Book Image

Professional JavaScript

By : Hugo Di Francesco, Siyuan Gao, Vinicius Isola, Philip Kirkbride
Book Image

Professional JavaScript

By: Hugo Di Francesco, Siyuan Gao, Vinicius Isola, Philip Kirkbride

Overview of this book

In depth knowledge of JavaScript makes it easier to learn a variety of other frameworks, including React, Angular, and related tools and libraries. This book is designed to help you cover the core JavaScript concepts you need to build modern applications. You'll start by learning how to represent an HTML document in the Document Object Model (DOM). Then, you'll combine your knowledge of the DOM and Node.js to create a web scraper for practical situations. As you read through further lessons, you'll create a Node.js-based RESTful API using the Express library for Node.js. You'll also understand how modular designs can be used for better reusability and collaboration with multiple developers on a single project. Later lessons will guide you through building unit tests, which ensure that the core functionality of your program is not affected over time. The book will also demonstrate how constructors, async/await, and events can load your applications quickly and efficiently. Finally, you'll gain useful insights into functional programming concepts such as immutability, pure functions, and higher-order functions. By the end of this book, you'll have the skills you need to tackle any real-world JavaScript development problem using a modern JavaScript approach, both for the client and server sides.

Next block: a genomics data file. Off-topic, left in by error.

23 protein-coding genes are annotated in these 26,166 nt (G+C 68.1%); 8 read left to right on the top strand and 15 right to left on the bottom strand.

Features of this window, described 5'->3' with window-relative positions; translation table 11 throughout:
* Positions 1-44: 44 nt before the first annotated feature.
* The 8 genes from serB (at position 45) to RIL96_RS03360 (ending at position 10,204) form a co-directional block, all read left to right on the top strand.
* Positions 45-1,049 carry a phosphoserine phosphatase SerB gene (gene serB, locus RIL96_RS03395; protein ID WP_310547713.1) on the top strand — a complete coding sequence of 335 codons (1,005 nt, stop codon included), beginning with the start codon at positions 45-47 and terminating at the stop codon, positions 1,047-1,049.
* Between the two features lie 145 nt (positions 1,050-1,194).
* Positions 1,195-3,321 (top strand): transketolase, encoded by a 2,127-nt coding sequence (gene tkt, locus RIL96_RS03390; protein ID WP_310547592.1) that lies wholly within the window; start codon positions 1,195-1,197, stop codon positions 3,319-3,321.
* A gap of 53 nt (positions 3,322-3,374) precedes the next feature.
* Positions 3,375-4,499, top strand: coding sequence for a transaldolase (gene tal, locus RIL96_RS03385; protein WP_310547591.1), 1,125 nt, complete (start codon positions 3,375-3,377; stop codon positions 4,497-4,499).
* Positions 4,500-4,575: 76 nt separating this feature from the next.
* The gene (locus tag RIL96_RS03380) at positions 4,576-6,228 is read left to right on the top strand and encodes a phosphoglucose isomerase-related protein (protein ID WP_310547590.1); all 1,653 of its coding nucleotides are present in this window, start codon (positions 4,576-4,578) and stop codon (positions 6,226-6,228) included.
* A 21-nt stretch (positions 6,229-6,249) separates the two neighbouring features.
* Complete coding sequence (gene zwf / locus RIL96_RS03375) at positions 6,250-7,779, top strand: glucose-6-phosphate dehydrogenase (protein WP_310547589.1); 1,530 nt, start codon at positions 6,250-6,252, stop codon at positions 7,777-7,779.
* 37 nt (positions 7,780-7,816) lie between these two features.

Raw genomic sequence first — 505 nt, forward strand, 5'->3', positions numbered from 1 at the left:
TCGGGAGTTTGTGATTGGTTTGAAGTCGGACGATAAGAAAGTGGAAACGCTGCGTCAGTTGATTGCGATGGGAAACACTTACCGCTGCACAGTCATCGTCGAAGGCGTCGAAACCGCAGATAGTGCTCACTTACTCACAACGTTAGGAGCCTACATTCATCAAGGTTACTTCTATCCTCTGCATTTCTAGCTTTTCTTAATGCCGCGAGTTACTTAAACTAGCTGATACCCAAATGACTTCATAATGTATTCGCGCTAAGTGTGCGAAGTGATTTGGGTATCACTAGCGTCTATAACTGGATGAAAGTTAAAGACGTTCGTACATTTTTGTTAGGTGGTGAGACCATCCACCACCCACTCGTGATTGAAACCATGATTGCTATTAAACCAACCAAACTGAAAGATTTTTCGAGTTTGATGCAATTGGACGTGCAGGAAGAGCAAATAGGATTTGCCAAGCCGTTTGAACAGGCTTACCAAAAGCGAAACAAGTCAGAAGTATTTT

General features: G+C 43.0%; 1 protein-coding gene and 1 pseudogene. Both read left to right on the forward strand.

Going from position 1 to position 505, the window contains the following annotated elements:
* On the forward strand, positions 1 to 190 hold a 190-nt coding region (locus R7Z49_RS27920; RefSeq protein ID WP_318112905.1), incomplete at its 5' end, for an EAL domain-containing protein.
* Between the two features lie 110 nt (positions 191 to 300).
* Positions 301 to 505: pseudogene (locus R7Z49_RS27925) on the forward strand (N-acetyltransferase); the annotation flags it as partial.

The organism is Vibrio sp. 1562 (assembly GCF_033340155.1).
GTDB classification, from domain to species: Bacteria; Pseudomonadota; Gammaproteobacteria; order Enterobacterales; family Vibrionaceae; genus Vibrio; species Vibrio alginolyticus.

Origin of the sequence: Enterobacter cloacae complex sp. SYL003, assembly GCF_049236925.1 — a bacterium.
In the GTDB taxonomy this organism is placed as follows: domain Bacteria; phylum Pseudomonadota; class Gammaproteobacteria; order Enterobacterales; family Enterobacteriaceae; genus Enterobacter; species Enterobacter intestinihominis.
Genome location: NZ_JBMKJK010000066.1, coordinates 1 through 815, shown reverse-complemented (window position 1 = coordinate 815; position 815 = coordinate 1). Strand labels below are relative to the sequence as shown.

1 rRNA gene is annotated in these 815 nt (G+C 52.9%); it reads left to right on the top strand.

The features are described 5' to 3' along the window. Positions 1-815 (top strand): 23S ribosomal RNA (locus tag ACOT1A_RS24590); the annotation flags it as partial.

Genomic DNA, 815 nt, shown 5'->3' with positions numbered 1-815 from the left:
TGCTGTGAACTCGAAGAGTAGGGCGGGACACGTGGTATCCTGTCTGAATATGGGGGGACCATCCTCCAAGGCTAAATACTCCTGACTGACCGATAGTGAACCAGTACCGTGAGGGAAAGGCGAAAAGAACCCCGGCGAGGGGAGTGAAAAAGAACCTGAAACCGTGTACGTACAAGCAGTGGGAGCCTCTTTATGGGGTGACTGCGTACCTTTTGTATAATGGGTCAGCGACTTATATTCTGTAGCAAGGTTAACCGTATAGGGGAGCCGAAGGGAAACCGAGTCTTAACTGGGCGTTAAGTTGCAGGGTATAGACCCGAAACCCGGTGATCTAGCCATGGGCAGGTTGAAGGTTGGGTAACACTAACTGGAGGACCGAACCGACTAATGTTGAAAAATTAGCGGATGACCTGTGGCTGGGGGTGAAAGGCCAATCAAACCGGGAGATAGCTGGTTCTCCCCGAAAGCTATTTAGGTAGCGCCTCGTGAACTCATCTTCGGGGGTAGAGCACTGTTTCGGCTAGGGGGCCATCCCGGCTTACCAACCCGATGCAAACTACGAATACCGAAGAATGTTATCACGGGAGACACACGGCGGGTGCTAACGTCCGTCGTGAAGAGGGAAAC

Table of Contents (12 chapters)


In 2018, Google released the Puppeteer JavaScript library, which has drastically increased the ease with which end-to-end testing can be set up on a JavaScript-based project. Puppeteer is a headless version of the Chrome web browser, meaning that it has no GUI component. This is crucial, as it means we're testing our applications with a full Chrome browser, rather than a simulation.

Puppeteer can be controlled through jQuery-like syntax, where elements on an HTML page are selected by ID or class and interacted with. For example, the following code opens Google News, finds a .rdp59b class, clicks on it, waits 3 seconds, and finally takes a screenshot:

(async() => {
  const browser = await puppeteer.launch();
  const page = await browser.newPage();
  await page.goto('');
  const more = await page.$(".rdp59b");;
  await page.waitFor(3000);
  await page.screenshot({path: 'news.png'});
  await browser...